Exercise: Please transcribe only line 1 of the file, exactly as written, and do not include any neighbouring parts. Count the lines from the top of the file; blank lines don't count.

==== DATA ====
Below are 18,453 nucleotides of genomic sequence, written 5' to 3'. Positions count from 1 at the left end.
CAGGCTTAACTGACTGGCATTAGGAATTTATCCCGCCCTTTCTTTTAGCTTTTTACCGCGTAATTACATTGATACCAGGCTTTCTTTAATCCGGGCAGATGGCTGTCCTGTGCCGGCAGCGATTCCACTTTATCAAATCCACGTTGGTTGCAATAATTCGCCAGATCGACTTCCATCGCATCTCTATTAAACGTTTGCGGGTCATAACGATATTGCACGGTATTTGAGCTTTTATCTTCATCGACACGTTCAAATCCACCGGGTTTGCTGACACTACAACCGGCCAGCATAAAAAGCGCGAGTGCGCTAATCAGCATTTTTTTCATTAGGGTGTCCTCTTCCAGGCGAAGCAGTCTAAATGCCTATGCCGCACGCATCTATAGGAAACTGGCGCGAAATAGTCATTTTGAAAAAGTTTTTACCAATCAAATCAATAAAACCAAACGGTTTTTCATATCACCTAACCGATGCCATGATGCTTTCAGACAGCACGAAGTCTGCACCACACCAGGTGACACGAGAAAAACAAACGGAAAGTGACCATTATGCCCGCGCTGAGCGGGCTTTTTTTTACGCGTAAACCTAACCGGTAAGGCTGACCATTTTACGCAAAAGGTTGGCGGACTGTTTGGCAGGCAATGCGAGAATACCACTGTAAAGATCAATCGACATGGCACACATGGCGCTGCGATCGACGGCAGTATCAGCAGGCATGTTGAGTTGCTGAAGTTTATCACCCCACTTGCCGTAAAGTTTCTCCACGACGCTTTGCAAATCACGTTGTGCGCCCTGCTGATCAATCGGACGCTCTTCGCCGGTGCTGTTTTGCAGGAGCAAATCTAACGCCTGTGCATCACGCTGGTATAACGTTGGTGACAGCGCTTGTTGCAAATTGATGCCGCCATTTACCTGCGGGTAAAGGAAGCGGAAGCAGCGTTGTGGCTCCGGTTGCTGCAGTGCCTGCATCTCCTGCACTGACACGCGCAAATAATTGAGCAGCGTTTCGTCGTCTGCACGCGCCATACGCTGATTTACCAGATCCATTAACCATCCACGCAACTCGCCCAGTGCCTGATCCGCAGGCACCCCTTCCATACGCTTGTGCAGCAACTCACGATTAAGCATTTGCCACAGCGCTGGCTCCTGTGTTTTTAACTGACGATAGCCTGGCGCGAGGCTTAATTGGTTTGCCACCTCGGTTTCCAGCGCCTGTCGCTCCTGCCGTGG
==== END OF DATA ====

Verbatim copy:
Below are 18,453 nucleotides of genomic sequence, written 5' to 3'. Positions count from 1 at the left end.